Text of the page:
The world’s hottest video game is set to be locked out of the biggest market. PlayerUnknown’s Battlegrounds — where competitors fight to be the last one alive — is too bloody and violent, according to an announcement posted by the China Audio-Video and Digital Publishing Association. The gladiator-like mentality of the computer game deviates from the values of socialism and is deemed harmful to young consumers, it said. Any license for the game known as PUBG is highly unlikely, given that the industry association consulted with the State Administration of Press, Publication, Radio, Film and Television before issuing its statement. SAPPRFT is the regulator that licenses virtually all content in China and has previously banned TV series “BoJack Horseman” and “The Big Bang Theory” to last year’s remake of the movie “Ghostbusters.” The clampdown coincides with growing interest from Chinese gamers and companies in PUBG, which has sold more than 13 million copies this year and is published by South Korea’s Bluehole Inc. Tencent Holdings Ltd., China’s biggest gaming company, was in discussions to purchase licensing rights, the South Korean company said last month. Tencent and Bluehole didn’t respond to requests for comment.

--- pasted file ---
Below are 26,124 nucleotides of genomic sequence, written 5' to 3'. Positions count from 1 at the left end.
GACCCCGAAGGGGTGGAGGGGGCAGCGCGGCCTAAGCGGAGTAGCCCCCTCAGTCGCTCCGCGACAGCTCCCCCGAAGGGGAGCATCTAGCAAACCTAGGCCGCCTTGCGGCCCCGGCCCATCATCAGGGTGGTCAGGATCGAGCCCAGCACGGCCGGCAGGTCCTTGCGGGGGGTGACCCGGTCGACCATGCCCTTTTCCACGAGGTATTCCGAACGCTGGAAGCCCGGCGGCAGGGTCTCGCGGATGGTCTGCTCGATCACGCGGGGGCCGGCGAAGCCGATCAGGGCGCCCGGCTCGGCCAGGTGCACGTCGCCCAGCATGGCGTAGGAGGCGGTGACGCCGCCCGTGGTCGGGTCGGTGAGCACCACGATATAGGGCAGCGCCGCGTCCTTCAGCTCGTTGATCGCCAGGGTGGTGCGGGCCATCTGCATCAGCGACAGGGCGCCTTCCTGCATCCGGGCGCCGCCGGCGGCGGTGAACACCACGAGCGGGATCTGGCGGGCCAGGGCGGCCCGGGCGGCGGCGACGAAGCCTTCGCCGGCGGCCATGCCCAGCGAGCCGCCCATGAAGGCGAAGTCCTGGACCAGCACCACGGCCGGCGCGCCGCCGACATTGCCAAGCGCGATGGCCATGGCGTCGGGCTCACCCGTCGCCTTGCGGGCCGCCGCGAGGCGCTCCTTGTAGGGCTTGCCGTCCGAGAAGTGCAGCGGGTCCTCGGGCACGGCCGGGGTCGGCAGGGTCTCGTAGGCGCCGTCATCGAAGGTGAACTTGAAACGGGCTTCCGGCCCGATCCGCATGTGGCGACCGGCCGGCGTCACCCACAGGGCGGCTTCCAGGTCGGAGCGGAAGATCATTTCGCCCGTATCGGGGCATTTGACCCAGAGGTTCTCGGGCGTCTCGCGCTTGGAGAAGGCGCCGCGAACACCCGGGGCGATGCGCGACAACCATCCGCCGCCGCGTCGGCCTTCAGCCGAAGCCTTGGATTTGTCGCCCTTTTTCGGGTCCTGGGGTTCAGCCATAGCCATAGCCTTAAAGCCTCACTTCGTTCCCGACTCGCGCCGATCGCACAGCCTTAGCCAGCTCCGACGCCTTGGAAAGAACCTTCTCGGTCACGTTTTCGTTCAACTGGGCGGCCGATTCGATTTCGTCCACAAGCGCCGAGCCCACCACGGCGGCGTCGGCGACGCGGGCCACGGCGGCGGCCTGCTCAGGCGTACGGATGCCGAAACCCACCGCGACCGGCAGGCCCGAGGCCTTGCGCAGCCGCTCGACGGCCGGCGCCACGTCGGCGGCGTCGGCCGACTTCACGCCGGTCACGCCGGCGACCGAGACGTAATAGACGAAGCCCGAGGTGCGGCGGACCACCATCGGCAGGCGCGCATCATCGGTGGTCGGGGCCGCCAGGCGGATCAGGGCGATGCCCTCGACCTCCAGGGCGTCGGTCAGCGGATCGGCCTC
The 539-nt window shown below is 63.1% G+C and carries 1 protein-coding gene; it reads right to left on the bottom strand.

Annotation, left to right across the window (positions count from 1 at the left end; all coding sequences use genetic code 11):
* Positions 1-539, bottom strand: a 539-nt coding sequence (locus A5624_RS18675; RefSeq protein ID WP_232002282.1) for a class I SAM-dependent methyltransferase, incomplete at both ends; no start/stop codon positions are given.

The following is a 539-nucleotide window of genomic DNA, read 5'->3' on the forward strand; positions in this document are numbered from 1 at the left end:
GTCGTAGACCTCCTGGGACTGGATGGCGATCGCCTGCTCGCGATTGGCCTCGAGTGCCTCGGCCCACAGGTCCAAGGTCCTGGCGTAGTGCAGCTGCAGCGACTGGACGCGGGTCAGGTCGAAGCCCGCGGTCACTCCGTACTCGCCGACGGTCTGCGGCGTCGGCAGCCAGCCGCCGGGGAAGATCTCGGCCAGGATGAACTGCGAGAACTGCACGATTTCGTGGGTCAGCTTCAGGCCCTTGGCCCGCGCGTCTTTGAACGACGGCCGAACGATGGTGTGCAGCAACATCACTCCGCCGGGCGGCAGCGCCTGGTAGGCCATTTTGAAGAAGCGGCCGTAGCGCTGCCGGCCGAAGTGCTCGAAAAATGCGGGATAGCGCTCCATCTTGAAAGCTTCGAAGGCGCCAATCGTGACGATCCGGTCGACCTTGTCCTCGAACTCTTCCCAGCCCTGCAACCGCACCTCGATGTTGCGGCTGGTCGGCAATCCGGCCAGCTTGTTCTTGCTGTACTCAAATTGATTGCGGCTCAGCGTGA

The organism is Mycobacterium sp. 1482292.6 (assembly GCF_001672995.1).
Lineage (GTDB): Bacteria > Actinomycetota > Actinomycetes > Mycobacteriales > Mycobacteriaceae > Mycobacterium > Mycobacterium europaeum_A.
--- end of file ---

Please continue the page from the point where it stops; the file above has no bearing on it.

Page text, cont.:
PUBG is inspired by the Japanese film “Battle Royale” and involves 100 players being dropped onto an island and battling to the death. The last one standing wins. China’s content watchdog said it strongly opposes Battle Royale-like games and they will have a hard time wining operating licenses, according to the industry body. The association also recommended that Chinese companies do not develop such games and discouraged live streaming of related content. China is the world’s largest market for videogames, with industry revenue expected to hit $27.5 billion this year, slightly ahead of the U.S. with $25 billion, according to researcher Newzoo.